Time to leave the clinic

Willie Sutton committed his first bank heist in 1925 in Ozone Park, NY. His life’s work would land him on the FBI’s Most Wanted List, bring him $2 million dollars, put him in prison for 33 years, (which included additional time because he kept escaping), six years in hiding and four years of parole. When asked why he robbed banks, Willie is credited with replying, “because that’s where the money is.”

Well in case no one has noticed when it comes to our wacky world the largest market is not insulin using patients which account for approximately 5 million patients here in the US but the 25 million who don’t use insulin. Put in simply terms if patients with diabetes were a bank the most money can be made targeting the 25 million patients that don’t use insulin. Sure, plenty of money can be made from insulin using patients but more money can be made from non-insulin using patients for as Momma Kliff used to say there are lots more of them.

We mention this given all these deals being made to make interconnected diabetes management (IDM) the standard of care. As we have noted on many occasions most of these efforts so far have targeted insulin using patients as they are the low hanging fruit on the IDM tree. This makes perfect sense as insulin using patients due to the nature of insulin therapy tend to be more engaged with their diabetes management then non-insulin patients.

IDM has the potential to be a major help to insulin patients as the system does all the heavy lifting rather than the patient. In essence Tyler is nothing more than an IDM system. Thanks to CGM technology and insulin dosing algorithms life for insulin using patients is becoming easier and easier. We’ve said it before and will say it again it won’t be long before insulin therapy is pretty damn simple, that is provided the patient uses this way cool whiz bang technology.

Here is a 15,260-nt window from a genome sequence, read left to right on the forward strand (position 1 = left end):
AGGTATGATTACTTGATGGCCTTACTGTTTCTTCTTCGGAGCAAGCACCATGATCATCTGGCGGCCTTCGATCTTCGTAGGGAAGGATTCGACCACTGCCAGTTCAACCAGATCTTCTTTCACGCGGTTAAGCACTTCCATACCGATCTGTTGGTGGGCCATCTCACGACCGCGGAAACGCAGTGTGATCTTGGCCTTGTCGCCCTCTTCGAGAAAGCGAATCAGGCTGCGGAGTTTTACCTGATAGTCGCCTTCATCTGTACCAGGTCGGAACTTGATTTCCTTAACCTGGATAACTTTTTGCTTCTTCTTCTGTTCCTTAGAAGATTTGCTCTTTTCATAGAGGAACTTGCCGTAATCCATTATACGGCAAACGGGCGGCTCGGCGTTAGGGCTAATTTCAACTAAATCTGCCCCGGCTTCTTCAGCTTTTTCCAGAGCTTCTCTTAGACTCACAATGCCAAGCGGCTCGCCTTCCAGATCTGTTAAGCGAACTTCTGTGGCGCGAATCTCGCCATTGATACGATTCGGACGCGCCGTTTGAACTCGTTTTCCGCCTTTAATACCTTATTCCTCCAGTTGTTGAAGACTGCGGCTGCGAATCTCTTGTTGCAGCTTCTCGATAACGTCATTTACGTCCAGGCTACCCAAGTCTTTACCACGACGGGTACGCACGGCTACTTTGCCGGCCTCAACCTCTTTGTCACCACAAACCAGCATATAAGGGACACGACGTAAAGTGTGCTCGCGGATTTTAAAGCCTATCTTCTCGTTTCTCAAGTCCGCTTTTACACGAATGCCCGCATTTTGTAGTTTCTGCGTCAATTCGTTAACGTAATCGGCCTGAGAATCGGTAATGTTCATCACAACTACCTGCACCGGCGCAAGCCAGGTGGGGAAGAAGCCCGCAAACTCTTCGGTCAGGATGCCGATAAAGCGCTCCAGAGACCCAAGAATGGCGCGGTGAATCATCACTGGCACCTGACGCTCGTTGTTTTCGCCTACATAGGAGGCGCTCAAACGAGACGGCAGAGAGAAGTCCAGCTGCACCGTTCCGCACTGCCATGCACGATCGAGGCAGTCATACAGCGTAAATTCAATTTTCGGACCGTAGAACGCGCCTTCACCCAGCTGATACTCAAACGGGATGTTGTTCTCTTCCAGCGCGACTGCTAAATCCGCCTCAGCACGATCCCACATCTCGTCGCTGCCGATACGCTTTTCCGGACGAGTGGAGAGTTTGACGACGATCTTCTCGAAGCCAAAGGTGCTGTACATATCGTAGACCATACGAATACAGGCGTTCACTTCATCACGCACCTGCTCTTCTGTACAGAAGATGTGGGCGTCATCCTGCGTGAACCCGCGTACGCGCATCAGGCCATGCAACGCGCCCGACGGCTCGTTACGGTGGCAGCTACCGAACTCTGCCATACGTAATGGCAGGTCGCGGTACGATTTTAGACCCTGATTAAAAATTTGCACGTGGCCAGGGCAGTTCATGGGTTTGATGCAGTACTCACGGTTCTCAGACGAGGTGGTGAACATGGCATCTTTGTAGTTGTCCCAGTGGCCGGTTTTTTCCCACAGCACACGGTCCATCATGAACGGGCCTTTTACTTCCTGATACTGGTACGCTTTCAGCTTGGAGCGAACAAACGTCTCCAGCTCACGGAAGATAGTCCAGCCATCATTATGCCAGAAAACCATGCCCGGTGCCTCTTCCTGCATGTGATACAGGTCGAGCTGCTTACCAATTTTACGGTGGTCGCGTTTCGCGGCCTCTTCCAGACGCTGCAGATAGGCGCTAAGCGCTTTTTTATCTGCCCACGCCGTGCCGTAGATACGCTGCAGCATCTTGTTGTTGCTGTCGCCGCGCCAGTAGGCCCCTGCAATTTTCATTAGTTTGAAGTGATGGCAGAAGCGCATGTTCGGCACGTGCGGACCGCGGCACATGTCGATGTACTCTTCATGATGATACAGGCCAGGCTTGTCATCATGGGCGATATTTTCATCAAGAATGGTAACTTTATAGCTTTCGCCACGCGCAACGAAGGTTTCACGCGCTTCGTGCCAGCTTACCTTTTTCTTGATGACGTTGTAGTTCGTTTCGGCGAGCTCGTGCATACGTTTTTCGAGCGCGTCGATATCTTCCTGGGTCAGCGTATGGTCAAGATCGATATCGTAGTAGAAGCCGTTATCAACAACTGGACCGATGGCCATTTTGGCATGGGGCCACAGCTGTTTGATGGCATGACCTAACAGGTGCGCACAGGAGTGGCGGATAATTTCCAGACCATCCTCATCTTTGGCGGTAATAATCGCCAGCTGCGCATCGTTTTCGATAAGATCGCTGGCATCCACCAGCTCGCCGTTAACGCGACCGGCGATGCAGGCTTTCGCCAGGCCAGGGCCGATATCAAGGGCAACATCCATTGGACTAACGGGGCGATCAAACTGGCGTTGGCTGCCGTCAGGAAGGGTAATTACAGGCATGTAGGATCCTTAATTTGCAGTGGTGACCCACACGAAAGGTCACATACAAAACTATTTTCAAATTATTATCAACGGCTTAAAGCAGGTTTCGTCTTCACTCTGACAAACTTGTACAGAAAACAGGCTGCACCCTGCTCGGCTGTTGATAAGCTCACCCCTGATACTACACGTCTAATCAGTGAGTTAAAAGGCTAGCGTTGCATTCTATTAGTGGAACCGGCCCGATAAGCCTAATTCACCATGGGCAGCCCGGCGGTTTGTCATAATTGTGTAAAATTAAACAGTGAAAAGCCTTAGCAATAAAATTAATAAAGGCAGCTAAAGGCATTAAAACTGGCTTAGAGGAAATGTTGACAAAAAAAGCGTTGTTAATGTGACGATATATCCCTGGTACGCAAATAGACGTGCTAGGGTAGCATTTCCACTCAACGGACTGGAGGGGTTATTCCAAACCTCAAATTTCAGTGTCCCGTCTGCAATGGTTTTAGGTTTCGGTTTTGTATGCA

IDM also has great potential with non-insulin using patients, but this potential will never be realized until companies take diabetes management out of the clinic. The problem with most IDM systems is they are designed from a clinical perspective NOT A CONSUMER PERSPECTIVE. This is a critical distinction as patients with diabetes are CONSUMERS of healthcare.

Not to be redundant but as we noted yesterday these non-insulin patients have a chronic disease, they do not understand do not want yet requires work to manage. They want to live their lives WITH diabetes and not FOR diabetes. They want diabetes to be part of their lives not to run their lives. Most of all they want diabetes management to be stupid. Something they just do and not have to think about.

Considering that the majority of non-insulin patients only have to take pills what could be dumber than that. Why then if all they have to do is take pills why is therapy compliance the biggest problem in diabetes? Common sense would indicate that better to swallow a few pills everyday then inject insulin. Yet study after study notes that as simple as oral therapies are therapy compliance is the biggest obstacle standing better patients and better outcomes. As physicians tells us all the time everything would be much different if patients would just take their meds as prescribed.

We think all this would change if companies would stop treating these non-insulin patients as patients took diabetes management out of the clinic and started treating these people as CONSUMERS. Again, as we noted previously these consumers have no skin in the game when it comes to achieving better outcomes. They do not pay a lower premium for their health insurance, their co-payments for the drugs they take are not lowered or eliminated nor are their deductibles lowered or eliminated. These consumers are not rewarded or incentivized in any way to achieve better outcomes.

There are many reasons for this but a huge one is that most companies look at diabetes management from a clinical perspective and not a consumer perspective. They believe that these consumers want to “feel” better and care about whether their A1c is 7 or higher when in reality most of these consumers don’t even know what A1c is. They believe these consumers care about things like time in range or the many complications that can happen from poorly controlled diabetes.